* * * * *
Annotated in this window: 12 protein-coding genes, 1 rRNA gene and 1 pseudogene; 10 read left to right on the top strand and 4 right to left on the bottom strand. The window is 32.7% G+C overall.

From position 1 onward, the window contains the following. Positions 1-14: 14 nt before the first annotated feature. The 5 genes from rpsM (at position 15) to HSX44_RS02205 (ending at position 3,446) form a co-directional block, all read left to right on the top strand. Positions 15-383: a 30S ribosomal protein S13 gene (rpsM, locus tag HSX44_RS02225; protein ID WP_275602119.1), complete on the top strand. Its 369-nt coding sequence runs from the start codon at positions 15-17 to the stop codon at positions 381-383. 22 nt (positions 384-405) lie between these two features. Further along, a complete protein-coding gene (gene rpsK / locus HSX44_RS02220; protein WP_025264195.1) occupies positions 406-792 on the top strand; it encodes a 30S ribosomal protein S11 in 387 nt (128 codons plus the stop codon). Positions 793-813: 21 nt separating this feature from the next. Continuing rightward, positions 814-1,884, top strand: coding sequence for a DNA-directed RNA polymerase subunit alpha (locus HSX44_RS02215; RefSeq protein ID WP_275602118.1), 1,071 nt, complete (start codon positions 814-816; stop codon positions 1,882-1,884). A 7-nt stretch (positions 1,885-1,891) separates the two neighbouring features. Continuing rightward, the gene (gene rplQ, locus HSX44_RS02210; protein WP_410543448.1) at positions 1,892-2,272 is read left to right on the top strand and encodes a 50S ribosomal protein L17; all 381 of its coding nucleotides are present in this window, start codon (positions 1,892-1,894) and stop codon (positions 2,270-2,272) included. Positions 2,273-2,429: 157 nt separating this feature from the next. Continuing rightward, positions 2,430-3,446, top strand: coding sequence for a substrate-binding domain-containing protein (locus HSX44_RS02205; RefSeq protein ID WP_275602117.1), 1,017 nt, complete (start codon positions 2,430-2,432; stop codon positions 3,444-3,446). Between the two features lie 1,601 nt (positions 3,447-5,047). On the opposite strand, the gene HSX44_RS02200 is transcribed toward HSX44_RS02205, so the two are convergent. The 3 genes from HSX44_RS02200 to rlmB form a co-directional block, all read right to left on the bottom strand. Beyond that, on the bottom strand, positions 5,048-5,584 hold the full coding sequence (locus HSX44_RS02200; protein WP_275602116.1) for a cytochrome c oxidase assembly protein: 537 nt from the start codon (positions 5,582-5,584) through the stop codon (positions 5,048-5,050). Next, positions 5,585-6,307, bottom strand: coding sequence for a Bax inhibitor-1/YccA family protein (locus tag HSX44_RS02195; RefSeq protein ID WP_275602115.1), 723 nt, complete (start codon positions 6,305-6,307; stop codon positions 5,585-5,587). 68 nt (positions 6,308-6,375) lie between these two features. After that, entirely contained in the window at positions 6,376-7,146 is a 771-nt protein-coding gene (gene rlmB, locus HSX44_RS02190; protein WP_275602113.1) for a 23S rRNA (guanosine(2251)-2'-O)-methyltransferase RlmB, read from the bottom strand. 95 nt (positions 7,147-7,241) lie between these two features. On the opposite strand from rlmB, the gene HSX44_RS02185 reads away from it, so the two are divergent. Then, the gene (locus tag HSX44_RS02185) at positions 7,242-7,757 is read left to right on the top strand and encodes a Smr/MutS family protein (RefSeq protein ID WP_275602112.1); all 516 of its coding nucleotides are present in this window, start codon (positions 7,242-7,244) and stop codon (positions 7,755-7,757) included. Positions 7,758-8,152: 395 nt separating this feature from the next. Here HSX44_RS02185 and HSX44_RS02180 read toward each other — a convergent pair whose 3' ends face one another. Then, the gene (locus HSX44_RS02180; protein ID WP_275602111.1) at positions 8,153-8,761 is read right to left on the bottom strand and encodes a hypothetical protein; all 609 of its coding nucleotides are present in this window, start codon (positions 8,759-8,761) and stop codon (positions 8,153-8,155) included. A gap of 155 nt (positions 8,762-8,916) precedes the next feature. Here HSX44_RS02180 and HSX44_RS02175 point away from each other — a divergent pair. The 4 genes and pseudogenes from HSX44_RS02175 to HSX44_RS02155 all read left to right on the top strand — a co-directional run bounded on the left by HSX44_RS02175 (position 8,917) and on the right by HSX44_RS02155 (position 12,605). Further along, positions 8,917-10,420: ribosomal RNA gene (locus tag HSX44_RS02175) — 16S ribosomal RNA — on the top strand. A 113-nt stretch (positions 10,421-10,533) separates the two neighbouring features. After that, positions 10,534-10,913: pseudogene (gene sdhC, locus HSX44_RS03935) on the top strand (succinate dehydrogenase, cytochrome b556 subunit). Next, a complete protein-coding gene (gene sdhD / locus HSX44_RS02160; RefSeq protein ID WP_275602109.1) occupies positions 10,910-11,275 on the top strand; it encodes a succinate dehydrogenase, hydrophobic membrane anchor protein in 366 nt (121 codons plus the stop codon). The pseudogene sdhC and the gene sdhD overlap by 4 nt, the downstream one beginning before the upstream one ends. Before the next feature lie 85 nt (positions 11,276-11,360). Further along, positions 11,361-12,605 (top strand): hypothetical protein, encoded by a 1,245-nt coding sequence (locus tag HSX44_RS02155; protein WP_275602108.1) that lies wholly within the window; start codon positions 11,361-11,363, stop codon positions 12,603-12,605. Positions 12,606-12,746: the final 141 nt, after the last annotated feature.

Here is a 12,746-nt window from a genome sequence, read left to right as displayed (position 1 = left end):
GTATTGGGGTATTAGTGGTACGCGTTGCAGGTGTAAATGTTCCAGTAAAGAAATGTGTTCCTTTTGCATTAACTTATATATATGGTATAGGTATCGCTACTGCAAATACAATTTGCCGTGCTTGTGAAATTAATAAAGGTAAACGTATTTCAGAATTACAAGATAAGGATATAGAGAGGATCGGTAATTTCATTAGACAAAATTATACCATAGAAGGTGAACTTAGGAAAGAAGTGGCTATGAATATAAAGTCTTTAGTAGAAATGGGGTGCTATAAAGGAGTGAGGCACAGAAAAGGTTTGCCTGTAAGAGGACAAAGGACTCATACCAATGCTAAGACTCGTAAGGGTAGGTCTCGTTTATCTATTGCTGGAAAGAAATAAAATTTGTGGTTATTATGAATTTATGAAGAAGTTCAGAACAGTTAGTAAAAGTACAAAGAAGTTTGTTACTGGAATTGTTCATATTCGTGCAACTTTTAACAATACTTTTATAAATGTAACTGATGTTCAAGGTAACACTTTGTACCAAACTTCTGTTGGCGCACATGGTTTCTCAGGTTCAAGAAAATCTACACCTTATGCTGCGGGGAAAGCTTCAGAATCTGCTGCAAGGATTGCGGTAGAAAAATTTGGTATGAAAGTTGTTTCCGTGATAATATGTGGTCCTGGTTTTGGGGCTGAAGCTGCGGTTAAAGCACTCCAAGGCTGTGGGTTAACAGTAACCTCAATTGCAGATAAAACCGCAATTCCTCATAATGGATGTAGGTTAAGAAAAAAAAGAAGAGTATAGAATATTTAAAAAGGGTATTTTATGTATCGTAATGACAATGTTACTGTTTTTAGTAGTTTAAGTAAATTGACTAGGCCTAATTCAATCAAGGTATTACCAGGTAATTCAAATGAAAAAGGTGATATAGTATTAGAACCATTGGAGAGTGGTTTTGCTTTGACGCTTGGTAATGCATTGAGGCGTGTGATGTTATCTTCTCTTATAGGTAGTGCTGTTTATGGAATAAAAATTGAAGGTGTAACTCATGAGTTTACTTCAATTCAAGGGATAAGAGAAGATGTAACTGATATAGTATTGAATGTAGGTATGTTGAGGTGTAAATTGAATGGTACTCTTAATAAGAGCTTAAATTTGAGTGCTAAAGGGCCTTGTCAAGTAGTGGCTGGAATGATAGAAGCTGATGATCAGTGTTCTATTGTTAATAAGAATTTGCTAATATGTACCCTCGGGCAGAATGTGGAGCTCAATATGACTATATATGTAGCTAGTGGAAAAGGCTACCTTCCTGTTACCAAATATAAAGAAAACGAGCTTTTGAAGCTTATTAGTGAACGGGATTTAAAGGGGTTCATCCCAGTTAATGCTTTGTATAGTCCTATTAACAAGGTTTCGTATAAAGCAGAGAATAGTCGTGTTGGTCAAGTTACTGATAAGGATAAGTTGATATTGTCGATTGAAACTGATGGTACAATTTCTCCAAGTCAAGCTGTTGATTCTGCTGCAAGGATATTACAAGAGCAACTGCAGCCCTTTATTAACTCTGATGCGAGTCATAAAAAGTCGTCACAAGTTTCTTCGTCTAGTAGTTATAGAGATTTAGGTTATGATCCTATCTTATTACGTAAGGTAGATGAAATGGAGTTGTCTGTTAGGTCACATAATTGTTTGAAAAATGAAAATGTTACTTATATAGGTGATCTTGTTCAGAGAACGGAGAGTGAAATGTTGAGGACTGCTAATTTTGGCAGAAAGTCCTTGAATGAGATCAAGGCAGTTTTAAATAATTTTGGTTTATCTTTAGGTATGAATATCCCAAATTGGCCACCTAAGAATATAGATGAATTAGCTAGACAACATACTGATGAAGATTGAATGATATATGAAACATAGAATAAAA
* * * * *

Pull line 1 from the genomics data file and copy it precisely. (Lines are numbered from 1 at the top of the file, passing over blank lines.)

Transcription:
Annotated in this window: 12 protein-coding genes, 1 rRNA gene and 1 pseudogene; 10 read left to right on the top strand and 4 right to left on the bottom strand. The window is 32.7% G+C overall.